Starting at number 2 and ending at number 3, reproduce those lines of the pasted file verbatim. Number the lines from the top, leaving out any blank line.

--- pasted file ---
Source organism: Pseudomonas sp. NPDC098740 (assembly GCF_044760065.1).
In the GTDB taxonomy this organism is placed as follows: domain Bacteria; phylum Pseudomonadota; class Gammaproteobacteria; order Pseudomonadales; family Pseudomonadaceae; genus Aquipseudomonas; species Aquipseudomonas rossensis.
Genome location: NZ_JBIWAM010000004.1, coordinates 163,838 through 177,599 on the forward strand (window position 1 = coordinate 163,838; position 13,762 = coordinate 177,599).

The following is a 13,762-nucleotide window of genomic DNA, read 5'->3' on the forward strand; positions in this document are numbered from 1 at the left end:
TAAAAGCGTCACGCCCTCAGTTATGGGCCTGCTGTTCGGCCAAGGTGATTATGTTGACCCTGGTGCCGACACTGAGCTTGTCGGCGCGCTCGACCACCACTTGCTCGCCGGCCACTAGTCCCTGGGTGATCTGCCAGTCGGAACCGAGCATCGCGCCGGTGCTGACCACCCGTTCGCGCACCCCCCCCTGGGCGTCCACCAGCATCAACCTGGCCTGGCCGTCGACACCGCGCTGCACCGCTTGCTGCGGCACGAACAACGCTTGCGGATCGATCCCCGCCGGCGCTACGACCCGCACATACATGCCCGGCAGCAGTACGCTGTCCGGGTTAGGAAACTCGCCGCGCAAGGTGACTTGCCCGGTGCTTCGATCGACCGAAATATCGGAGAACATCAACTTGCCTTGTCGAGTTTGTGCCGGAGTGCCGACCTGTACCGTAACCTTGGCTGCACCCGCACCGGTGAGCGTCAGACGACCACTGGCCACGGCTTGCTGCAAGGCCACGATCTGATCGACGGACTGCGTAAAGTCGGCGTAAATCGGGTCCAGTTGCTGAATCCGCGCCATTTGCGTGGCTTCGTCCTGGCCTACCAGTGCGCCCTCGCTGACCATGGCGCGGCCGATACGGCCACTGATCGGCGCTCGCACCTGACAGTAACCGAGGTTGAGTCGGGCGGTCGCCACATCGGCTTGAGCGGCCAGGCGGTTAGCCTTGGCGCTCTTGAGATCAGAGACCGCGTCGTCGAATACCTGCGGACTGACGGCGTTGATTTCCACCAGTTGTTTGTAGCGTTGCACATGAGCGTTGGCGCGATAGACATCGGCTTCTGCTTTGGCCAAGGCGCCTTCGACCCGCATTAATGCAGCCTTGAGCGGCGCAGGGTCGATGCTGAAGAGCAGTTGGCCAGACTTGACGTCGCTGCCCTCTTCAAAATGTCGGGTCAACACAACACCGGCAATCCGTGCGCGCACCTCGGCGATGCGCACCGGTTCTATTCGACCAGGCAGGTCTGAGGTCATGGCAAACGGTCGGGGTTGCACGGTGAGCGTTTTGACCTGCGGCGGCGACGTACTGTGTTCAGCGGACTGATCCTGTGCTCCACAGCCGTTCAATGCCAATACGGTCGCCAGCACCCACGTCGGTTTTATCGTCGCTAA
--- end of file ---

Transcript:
In the GTDB taxonomy this organism is placed as follows: domain Bacteria; phylum Pseudomonadota; class Gammaproteobacteria; order Pseudomonadales; family Pseudomonadaceae; genus Aquipseudomonas; species Aquipseudomonas rossensis.
Genome location: NZ_JBIWAM010000004.1, coordinates 163,838 through 177,599 on the forward strand (window position 1 = coordinate 163,838; position 13,762 = coordinate 177,599).